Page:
In the same vein, the Medical College Admission Test has been changed to reduce the gap between white and Asian students and “minoritized” ones. Difficult science questions have been tossed out in favor of questions that focus on social issues and psychology. Medical schools regularly admit minority applicants who have undergraduate records that would be disqualifying for whites and Asians.
The medical-school curriculum has also been affected by “wokeness.” Mac Donald reports that the American Association of Medical Schools declares that graduates must show “knowledge of the intersectionality of a patient’s multiple identities and how each identity may present varied and multiple forms of oppression or privilege.” Mastering such leftist lingo will take time away from doctors learning things that actually matter in diagnosing and treating patients.
And suppose that someone in the medical profession dares to criticize these moves? Mac Donald relates the fate of Dr. Stanley Goldfarb (who recently wrote for the Martin Center) when he dared to publicly question the University of Pennsylvania Medical School’s embrace of the bias fallacy. For that, he was derided for making “racist statements” by the chair of the university’s Department of Medicine. Merely by suggesting that minority students might be less capable than others, he was said to have caused “deep pain and anger.” The brass at Penn never argued that Goldfarb was mistaken but simply made him persona non grata despite his years of service.
There’s much more bad news regarding medical education in the book, but let’s look at other institutions that have succumbed to DEI ideology. Music schools are badly infected. At the famous Juilliard School, for instance, the head of music theory wrote to his colleagues that “it’s high time the whiteness of music theory is examined, critiqued, and remedied,” echoing a trope that has become popular among “progressive” music professors. Juilliard has also created a “bias response” system to deal with complaints from minority students about the school’s “systemic racism.”
In a particularly telling instance, Mac Donald relates a conversation between a black Juilliard student and Earl Carlyss, the veteran violinist in the Juilliard String Quartet. Carlyss observed that the student was continuing to make the same mistakes that the older performer had pointed out to him previously and asked, “Have you practiced?” To that, the student replied, “I don’t have to. I’ll always have a job.” Thus do racial preferences undermine the drive to excel.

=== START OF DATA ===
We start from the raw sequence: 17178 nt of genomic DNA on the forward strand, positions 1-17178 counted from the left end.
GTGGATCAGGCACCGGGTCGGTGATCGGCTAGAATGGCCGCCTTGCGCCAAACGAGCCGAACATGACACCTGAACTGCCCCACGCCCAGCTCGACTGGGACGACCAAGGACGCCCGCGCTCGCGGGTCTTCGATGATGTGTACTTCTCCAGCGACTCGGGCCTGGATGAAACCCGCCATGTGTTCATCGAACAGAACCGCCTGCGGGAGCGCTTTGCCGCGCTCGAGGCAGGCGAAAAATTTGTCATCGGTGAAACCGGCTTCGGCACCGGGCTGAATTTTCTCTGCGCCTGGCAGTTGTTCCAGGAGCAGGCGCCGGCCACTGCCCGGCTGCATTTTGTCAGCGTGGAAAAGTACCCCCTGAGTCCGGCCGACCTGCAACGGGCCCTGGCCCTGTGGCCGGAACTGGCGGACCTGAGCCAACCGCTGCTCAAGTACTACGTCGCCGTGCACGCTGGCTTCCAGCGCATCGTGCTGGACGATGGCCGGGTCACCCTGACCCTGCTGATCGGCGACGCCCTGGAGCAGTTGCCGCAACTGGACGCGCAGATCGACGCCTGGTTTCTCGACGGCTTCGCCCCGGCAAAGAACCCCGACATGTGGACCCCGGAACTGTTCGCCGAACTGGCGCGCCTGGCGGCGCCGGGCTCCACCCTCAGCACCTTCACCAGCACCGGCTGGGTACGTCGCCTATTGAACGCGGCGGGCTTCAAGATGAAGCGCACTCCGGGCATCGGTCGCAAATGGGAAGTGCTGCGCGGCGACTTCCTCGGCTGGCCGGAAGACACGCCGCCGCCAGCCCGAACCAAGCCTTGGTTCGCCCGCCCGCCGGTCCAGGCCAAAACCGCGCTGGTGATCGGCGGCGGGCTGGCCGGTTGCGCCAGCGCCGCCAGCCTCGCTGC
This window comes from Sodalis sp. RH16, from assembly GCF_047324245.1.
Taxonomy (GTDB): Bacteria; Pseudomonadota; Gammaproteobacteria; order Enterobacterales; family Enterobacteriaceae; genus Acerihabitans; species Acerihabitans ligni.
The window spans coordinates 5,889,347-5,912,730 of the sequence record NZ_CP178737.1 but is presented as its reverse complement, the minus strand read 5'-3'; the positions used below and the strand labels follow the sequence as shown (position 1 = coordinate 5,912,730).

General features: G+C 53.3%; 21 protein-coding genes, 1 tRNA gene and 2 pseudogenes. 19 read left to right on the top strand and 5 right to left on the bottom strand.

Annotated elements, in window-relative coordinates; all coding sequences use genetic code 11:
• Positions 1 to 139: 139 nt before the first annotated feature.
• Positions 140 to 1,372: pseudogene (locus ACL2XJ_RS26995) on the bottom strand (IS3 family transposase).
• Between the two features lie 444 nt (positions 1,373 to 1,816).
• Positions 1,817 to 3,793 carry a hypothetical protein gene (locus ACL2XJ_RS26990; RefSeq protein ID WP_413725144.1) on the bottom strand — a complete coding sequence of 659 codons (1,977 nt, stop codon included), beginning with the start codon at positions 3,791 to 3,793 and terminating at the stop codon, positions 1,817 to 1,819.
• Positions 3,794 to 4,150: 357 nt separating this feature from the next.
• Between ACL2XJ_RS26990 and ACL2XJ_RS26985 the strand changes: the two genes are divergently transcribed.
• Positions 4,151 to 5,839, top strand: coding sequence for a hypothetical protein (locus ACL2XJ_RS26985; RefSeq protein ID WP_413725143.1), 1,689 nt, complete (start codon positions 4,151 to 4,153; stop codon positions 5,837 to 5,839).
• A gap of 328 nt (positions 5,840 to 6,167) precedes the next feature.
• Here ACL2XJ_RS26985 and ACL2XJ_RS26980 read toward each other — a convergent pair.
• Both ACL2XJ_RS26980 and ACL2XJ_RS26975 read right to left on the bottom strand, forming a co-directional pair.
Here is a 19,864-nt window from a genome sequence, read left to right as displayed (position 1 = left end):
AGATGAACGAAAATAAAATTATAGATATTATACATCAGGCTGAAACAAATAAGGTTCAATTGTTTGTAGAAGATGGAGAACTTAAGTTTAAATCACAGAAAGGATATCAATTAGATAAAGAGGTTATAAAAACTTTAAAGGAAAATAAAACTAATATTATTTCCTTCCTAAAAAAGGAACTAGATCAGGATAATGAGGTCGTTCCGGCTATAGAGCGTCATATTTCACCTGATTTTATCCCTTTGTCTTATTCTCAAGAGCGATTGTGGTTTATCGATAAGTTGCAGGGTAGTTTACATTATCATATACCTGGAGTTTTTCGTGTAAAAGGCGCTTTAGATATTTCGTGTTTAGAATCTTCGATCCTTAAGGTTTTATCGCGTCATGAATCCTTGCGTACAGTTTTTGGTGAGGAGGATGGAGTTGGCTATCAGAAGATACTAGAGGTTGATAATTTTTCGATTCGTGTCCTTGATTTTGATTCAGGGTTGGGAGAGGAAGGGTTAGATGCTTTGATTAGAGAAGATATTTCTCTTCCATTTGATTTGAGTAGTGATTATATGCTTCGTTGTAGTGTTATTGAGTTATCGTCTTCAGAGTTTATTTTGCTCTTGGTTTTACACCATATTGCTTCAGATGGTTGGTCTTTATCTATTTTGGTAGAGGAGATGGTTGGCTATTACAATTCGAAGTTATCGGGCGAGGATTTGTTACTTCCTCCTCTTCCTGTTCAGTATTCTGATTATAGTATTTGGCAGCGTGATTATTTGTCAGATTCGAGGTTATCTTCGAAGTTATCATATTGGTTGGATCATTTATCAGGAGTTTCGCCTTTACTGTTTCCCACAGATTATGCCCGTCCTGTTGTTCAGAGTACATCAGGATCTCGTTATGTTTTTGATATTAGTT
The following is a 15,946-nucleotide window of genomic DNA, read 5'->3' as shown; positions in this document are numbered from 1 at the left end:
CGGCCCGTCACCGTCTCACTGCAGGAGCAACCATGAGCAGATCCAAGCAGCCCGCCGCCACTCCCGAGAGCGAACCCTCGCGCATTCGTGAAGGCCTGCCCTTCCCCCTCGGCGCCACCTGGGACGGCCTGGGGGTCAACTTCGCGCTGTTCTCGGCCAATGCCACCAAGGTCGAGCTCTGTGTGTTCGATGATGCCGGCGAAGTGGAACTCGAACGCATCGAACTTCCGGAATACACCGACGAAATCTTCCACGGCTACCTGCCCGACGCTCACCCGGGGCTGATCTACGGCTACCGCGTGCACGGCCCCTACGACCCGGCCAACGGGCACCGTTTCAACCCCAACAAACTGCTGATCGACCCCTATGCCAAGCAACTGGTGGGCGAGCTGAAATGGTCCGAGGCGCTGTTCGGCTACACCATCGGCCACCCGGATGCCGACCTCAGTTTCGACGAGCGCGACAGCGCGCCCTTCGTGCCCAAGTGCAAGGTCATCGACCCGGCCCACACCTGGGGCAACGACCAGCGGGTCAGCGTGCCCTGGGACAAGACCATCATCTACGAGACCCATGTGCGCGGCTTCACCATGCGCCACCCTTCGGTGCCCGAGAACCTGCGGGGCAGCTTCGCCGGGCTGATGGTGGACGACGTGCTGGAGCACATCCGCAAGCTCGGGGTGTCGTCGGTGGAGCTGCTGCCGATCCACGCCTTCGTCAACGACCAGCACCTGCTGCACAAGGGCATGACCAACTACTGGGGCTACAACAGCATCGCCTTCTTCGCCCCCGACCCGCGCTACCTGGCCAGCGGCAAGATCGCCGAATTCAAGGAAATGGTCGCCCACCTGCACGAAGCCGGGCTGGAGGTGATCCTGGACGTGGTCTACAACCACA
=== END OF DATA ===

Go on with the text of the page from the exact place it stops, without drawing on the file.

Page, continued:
The art world is also infected with wokeness. Yale University canceled a venerable course on Western art using the flimsiest of pretexts, such as that students might think there are no other art traditions. The popular course had to go because it somehow supported “whiteness” and “excluded” students of color. Same for Yale’s course on major English poets. Why does Yale feel the need to eliminate such courses? Mac Donald explains, “The only possible ground for doing so is a hatred of the Western tradition, since the axed courses were voluntary and surrounded by numerous non-Western alternatives.”
Mac Donald does not offer up an optimistic conclusion. The forces behind the assault on merit are extremely powerful, and few people within our tottering institutions dare to fight back. She writes, “The costs of opposing the evisceration of standards outweigh the benefits for anyone not driven by a transcendent (if self-destructive) commitment to principle. This cost-benefit calculus means that disparate impact orthodoxy will continue to tear down excellence absent a means for protecting dissenters from retaliation.”
Currently, such a means is lacking, so the people who demand “equity” instead of excellence are in the driver’s seat. When Race Trumps Merit is a desperately needed national wake-up call.
George Leef is director of external relations at the James G. Martin Center for Academic Renewal.